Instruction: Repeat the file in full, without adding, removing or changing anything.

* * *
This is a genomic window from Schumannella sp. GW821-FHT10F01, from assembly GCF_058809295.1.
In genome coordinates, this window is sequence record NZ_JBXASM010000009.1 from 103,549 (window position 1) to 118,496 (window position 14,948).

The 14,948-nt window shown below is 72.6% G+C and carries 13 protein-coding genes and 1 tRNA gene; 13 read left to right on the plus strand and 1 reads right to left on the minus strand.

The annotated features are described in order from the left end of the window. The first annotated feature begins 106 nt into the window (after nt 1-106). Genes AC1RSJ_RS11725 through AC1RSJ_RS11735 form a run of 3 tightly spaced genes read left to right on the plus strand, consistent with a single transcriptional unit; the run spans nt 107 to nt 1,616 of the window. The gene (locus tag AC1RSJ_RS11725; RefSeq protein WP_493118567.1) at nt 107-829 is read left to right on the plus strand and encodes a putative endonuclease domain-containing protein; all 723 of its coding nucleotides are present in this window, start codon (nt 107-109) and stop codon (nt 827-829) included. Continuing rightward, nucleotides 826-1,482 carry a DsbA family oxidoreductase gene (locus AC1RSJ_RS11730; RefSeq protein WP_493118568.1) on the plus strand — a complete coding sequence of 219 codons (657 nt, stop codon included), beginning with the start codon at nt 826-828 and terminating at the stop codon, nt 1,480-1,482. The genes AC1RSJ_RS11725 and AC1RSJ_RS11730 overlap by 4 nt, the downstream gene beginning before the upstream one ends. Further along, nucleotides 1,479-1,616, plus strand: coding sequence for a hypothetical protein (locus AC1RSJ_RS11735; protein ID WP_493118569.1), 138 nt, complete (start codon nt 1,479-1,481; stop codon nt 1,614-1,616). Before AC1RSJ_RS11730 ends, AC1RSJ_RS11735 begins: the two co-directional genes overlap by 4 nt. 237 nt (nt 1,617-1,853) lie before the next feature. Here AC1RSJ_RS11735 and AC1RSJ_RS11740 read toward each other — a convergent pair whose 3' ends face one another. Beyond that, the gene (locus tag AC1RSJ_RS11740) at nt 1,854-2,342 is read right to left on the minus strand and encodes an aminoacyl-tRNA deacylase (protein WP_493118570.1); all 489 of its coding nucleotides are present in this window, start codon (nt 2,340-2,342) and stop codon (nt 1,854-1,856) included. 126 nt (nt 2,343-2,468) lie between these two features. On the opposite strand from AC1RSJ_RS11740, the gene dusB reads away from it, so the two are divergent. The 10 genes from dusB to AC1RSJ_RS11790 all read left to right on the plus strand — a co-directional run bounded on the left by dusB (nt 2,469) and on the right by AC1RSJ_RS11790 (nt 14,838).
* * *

This is a genomic window from Schumannella sp. GW821-FHT10F01, from assembly GCF_058809295.1.
In genome coordinates, this window is sequence record NZ_JBXASM010000009.1 from 103,549 (window position 1) to 118,496 (window position 14,948).

The 14,948-nt window shown below is 72.6% G+C and carries 13 protein-coding genes and 1 tRNA gene; 13 read left to right on the plus strand and 1 reads right to left on the minus strand.

The annotated features are described in order from the left end of the window. The first annotated feature begins 106 nt into the window (after nt 1-106). Genes AC1RSJ_RS11725 through AC1RSJ_RS11735 form a run of 3 tightly spaced genes read left to right on the plus strand, consistent with a single transcriptional unit; the run spans nt 107 to nt 1,616 of the window. The gene (locus tag AC1RSJ_RS11725; RefSeq protein WP_493118567.1) at nt 107-829 is read left to right on the plus strand and encodes a putative endonuclease domain-containing protein; all 723 of its coding nucleotides are present in this window, start codon (nt 107-109) and stop codon (nt 827-829) included. Continuing rightward, nucleotides 826-1,482 carry a DsbA family oxidoreductase gene (locus AC1RSJ_RS11730; RefSeq protein WP_493118568.1) on the plus strand — a complete coding sequence of 219 codons (657 nt, stop codon included), beginning with the start codon at nt 826-828 and terminating at the stop codon, nt 1,480-1,482. The genes AC1RSJ_RS11725 and AC1RSJ_RS11730 overlap by 4 nt, the downstream gene beginning before the upstream one ends. Further along, nucleotides 1,479-1,616, plus strand: coding sequence for a hypothetical protein (locus AC1RSJ_RS11735; protein ID WP_493118569.1), 138 nt, complete (start codon nt 1,479-1,481; stop codon nt 1,614-1,616). Before AC1RSJ_RS11730 ends, AC1RSJ_RS11735 begins: the two co-directional genes overlap by 4 nt. 237 nt (nt 1,617-1,853) lie before the next feature. Here AC1RSJ_RS11735 and AC1RSJ_RS11740 read toward each other — a convergent pair whose 3' ends face one another. Beyond that, the gene (locus tag AC1RSJ_RS11740) at nt 1,854-2,342 is read right to left on the minus strand and encodes an aminoacyl-tRNA deacylase (protein WP_493118570.1); all 489 of its coding nucleotides are present in this window, start codon (nt 2,340-2,342) and stop codon (nt 1,854-1,856) included. 126 nt (nt 2,343-2,468) lie between these two features. On the opposite strand from AC1RSJ_RS11740, the gene dusB reads away from it, so the two are divergent. The 10 genes from dusB to AC1RSJ_RS11790 all read left to right on the plus strand — a co-directional run bounded on the left by dusB (nt 2,469) and on the right by AC1RSJ_RS11790 (nt 14,838).